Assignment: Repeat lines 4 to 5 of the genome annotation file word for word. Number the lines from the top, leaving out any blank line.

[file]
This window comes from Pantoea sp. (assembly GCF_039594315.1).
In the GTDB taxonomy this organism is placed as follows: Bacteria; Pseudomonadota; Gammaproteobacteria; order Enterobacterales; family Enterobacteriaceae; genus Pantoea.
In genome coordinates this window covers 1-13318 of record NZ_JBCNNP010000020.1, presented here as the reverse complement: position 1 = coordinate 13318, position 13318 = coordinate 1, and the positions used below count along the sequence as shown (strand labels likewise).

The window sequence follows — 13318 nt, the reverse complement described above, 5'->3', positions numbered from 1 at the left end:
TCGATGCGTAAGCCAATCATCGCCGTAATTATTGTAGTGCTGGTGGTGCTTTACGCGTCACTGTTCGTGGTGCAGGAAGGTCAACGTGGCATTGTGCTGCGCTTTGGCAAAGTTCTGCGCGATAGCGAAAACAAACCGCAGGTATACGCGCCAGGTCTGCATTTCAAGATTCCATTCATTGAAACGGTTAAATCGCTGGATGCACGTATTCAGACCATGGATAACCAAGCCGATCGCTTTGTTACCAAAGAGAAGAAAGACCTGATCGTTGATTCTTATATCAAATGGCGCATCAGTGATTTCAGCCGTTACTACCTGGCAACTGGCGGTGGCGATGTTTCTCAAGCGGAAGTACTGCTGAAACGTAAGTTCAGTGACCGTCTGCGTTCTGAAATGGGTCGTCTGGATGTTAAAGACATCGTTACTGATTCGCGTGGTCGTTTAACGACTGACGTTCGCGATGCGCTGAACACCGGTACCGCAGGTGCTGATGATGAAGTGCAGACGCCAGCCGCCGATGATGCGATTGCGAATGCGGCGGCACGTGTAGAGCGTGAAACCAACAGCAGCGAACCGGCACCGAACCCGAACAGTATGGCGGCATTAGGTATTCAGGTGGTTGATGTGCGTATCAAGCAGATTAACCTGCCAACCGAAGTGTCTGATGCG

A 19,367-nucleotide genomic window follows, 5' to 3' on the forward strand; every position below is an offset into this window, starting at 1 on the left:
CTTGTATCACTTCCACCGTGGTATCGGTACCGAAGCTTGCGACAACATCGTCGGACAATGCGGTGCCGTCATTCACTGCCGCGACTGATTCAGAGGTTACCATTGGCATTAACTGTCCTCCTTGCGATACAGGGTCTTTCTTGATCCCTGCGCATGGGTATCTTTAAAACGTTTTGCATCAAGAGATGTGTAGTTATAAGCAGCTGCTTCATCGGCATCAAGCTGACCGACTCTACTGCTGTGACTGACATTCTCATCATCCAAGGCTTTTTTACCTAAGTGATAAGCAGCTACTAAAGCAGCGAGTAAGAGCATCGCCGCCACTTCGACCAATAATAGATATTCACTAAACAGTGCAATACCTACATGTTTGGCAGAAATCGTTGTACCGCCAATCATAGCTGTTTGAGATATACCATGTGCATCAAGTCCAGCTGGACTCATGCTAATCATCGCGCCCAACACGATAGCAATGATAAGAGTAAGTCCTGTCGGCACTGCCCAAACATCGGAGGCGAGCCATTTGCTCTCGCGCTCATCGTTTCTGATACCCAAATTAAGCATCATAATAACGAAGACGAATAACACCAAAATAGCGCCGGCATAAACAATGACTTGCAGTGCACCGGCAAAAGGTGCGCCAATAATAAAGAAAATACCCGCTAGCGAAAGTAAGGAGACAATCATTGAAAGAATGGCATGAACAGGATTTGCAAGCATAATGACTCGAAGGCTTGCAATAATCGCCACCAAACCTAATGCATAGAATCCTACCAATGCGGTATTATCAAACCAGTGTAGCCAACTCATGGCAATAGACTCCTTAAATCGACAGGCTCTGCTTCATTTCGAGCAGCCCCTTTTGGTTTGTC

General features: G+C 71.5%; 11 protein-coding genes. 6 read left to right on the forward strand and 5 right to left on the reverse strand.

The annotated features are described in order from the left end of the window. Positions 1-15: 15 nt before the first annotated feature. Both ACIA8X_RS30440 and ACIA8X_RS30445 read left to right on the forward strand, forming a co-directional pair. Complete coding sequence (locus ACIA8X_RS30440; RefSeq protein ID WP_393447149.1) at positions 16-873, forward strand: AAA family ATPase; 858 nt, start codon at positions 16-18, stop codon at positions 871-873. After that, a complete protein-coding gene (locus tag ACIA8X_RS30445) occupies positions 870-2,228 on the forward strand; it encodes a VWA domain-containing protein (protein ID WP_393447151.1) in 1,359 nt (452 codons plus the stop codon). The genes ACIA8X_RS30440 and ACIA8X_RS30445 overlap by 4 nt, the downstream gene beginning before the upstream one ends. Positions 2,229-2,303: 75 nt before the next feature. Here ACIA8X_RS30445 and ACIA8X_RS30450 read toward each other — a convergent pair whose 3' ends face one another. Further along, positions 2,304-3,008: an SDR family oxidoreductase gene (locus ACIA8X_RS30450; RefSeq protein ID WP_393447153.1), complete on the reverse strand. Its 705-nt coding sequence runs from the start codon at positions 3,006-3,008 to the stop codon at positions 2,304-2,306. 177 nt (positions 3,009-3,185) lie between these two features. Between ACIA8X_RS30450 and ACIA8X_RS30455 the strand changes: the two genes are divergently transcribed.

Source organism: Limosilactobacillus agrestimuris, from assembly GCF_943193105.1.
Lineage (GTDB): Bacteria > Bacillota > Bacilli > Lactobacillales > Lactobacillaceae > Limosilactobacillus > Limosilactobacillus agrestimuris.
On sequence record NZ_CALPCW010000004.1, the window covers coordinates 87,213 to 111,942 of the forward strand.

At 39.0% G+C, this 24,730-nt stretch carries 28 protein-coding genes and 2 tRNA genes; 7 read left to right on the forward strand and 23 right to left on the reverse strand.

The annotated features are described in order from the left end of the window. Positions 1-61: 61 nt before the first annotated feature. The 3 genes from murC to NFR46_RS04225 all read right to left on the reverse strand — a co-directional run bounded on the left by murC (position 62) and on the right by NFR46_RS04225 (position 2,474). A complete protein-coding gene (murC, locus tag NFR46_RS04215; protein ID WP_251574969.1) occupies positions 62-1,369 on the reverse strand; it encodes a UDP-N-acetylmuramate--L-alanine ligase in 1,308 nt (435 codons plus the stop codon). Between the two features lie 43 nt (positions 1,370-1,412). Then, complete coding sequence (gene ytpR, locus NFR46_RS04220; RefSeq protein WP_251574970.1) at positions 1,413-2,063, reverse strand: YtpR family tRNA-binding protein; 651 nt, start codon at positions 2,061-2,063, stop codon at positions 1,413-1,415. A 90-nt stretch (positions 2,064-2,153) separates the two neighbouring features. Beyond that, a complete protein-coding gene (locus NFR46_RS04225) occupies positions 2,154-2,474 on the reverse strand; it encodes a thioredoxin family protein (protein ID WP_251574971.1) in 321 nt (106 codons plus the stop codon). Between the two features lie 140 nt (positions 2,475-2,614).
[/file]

The window sequence follows — 13318 nt, the reverse complement described above, 5'->3', positions numbered from 1 at the left end:
TCGATGCGTAAGCCAATCATCGCCGTAATTATTGTAGTGCTGGTGGTGCTTTACGCGTCACTGTTCGTGGTGCAGGAAGGTCAACGTGGCATTGTGCTGCGCTTTGGCAAAGTTCTGCGCGATAGCGAAAACAAACCGCAGGTATACGCGCCAGGTCTGCATTTCAAGATTCCATTCATTGAAACGGTTAAATCGCTGGATGCACGTATTCAGACCATGGATAACCAAGCCGATCGCTTTGTTACCAAAGAGAAGAAAGACCTGATCGTTGATTCTTATATCAAATGGCGCATCAGTGATTTCAGCCGTTACTACCTGGCAACTGGCGGTGGCGATGTTTCTCAAGCGGAAGTACTGCTGAAACGTAAGTTCAGTGACCGTCTGCGTTCTGAAATGGGTCGTCTGGATGTTAAAGACATCGTTACTGATTCGCGTGGTCGTTTAACGACTGACGTTCGCGATGCGCTGAACACCGGTACCGCAGGTGCTGATGATGAAGTGCAGACGCCAGCCGCCGATGATGCGATTGCGAATGCGGCGGCACGTGTAGAGCGTGAAACCAACAGCAGCGAACCGGCACCGAACCCGAACAGTATGGCGGCATTAGGTATTCAGGTGGTTGATGTGCGTATCAAGCAGATTAACCTGCCAACCGAAGTGTCTGATGCG